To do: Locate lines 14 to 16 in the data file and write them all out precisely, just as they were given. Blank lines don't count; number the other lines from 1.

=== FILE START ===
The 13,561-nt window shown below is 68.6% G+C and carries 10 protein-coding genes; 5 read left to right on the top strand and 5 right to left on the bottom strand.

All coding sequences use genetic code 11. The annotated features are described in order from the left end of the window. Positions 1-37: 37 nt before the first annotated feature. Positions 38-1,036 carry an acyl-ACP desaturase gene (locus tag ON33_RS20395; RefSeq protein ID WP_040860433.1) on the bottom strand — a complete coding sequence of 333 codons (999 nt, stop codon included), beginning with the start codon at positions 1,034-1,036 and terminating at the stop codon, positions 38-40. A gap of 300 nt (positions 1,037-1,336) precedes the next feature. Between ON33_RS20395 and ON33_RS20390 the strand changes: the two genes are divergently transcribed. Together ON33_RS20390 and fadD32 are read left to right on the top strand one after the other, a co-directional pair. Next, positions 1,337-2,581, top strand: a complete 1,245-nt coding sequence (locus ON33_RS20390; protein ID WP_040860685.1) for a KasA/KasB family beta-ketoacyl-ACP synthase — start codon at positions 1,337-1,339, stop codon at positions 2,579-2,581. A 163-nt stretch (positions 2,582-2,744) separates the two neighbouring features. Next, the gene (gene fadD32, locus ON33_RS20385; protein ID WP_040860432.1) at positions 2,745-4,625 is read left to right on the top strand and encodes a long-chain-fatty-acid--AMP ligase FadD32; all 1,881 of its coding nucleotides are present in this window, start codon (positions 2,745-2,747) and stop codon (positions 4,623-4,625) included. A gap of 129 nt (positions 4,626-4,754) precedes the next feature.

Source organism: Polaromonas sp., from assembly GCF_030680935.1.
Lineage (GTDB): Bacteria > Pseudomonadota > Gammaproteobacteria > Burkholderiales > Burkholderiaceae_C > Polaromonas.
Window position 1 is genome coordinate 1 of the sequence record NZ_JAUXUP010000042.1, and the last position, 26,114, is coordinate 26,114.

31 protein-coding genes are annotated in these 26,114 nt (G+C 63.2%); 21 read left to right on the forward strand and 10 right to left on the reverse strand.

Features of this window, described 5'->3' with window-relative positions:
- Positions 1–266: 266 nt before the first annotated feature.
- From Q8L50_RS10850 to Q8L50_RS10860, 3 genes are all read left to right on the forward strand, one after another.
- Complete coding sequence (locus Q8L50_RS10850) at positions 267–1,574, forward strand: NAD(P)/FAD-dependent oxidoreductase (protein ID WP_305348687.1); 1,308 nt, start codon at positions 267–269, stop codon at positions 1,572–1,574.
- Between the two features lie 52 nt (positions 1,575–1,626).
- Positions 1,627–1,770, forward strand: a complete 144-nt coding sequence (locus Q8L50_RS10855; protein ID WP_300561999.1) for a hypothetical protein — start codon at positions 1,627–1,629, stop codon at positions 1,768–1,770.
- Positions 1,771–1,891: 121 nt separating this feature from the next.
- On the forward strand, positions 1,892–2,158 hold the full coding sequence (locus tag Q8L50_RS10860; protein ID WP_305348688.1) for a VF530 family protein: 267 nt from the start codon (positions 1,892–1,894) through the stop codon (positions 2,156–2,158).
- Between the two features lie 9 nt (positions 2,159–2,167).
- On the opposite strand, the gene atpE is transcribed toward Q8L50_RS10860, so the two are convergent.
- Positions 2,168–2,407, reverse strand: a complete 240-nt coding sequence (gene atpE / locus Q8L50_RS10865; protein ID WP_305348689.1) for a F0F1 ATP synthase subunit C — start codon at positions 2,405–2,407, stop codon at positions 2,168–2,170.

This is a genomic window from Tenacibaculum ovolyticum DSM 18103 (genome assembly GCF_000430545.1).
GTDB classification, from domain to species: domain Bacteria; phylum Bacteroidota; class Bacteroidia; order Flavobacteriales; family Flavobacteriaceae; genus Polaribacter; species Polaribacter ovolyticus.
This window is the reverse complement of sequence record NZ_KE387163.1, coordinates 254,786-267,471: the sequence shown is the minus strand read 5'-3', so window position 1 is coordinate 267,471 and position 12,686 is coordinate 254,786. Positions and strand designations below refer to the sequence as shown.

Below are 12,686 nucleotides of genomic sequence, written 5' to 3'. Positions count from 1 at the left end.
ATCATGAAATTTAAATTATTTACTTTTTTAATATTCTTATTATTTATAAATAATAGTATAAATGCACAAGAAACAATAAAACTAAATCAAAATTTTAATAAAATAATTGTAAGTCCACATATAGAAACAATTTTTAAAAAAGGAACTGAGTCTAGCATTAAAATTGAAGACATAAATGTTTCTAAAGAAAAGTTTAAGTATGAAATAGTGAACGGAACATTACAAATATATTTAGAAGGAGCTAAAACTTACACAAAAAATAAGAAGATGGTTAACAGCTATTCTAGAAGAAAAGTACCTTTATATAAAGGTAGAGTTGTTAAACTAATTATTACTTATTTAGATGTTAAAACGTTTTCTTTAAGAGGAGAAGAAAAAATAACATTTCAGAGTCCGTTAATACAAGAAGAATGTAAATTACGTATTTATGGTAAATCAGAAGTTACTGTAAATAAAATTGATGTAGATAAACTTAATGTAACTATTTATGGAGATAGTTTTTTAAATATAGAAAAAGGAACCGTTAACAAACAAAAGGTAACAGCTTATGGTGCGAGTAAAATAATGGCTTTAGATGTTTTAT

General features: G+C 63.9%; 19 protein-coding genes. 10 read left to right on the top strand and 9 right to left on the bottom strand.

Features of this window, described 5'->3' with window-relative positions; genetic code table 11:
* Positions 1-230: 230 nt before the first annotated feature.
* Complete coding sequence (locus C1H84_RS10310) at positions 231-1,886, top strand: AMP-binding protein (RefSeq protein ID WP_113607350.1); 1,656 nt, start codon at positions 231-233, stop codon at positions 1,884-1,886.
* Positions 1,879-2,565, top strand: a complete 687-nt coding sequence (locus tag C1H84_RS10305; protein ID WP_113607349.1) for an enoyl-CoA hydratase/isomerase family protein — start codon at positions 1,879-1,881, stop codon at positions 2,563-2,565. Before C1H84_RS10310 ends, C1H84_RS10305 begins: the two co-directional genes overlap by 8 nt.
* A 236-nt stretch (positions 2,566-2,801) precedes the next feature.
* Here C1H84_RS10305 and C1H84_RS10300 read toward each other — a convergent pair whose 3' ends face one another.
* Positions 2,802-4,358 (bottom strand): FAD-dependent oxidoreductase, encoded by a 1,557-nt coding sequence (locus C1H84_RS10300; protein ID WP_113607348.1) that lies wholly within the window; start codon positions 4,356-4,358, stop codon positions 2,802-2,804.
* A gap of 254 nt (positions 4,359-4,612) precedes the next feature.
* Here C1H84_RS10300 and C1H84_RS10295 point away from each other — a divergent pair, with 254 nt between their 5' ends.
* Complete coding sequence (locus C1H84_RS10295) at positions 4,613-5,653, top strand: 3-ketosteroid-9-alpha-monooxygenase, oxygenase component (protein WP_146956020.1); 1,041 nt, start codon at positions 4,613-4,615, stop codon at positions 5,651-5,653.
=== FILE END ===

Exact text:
- On the forward strand, positions 1,892–2,158 hold the full coding sequence (locus tag Q8L50_RS10860; protein ID WP_305348688.1) for a VF530 family protein: 267 nt from the start codon (positions 1,892–1,894) through the stop codon (positions 2,156–2,158).
- Between the two features lie 9 nt (positions 2,159–2,167).
- On the opposite strand, the gene atpE is transcribed toward Q8L50_RS10860, so the two are convergent.